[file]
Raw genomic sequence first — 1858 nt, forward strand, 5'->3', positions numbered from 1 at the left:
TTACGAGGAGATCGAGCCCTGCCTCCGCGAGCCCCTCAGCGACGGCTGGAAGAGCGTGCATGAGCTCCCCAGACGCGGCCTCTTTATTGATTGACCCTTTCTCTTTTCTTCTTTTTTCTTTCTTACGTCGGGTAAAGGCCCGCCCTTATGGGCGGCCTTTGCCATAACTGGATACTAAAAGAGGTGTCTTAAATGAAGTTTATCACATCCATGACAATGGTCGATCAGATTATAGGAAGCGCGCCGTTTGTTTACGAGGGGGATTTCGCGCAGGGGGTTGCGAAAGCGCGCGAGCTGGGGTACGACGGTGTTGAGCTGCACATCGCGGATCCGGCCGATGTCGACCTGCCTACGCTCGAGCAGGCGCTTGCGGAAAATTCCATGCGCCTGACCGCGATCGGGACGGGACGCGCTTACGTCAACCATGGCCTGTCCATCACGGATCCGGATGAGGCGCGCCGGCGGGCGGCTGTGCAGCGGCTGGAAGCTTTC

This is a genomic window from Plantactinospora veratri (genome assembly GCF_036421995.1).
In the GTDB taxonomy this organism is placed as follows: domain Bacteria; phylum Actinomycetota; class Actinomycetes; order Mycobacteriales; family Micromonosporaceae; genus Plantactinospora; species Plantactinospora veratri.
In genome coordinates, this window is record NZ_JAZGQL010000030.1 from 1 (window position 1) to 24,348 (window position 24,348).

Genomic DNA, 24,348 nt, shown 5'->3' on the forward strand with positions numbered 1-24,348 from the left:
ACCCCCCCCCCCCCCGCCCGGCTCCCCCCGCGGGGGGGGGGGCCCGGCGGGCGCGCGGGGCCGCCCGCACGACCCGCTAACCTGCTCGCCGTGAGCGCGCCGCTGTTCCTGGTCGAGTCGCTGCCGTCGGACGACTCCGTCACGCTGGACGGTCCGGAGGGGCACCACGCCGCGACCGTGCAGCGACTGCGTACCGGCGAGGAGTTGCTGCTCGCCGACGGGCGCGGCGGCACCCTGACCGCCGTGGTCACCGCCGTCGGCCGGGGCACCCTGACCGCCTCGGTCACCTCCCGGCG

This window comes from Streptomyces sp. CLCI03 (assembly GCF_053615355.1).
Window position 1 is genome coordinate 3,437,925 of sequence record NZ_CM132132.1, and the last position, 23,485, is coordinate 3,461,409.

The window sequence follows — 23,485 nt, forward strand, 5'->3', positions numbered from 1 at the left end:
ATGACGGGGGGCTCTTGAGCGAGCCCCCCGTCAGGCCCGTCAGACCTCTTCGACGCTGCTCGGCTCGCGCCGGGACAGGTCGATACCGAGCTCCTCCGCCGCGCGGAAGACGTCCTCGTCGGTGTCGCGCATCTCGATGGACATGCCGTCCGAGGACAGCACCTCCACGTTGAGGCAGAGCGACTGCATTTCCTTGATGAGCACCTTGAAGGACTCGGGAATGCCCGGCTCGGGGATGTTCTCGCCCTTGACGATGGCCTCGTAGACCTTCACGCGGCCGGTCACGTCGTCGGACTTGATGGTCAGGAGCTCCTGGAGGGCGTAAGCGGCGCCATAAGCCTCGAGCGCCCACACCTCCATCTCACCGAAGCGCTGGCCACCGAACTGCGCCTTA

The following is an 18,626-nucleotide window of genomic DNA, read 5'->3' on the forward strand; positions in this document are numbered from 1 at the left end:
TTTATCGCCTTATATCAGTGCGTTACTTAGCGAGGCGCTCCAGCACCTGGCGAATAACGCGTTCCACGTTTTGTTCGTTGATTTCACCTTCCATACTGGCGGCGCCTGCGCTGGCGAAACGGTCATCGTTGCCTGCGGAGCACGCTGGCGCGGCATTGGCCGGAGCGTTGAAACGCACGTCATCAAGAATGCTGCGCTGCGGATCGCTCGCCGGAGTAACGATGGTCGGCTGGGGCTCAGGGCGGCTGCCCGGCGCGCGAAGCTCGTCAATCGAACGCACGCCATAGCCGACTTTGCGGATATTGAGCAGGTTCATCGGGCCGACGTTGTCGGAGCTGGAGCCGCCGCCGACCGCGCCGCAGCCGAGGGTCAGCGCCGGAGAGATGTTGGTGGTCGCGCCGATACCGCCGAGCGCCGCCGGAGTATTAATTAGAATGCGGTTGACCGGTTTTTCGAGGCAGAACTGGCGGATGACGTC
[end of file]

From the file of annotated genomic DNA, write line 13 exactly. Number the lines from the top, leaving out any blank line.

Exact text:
TTTATCGCCTTATATCAGTGCGTTACTTAGCGAGGCGCTCCAGCACCTGGCGAATAACGCGTTCCACGTTTTGTTCGTTGATTTCACCTTCCATACTGGCGGCGCCTGCGCTGGCGAAACGGTCATCGTTGCCTGCGGAGCACGCTGGCGCGGCATTGGCCGGAGCGTTGAAACGCACGTCATCAAGAATGCTGCGCTGCGGATCGCTCGCCGGAGTAACGATGGTCGGCTGGGGCTCAGGGCGGCTGCCCGGCGCGCGAAGCTCGTCAATCGAACGCACGCCATAGCCGACTTTGCGGATATTGAGCAGGTTCATCGGGCCGACGTTGTCGGAGCTGGAGCCGCCGCCGACCGCGCCGCAGCCGAGGGTCAGCGCCGGAGAGATGTTGGTGGTCGCGCCGATACCGCCGAGCGCCGCCGGAGTATTAATTAGAATGCGGTTGACCGGTTTTTCGAGGCAGAACTGGCGGATGACGTC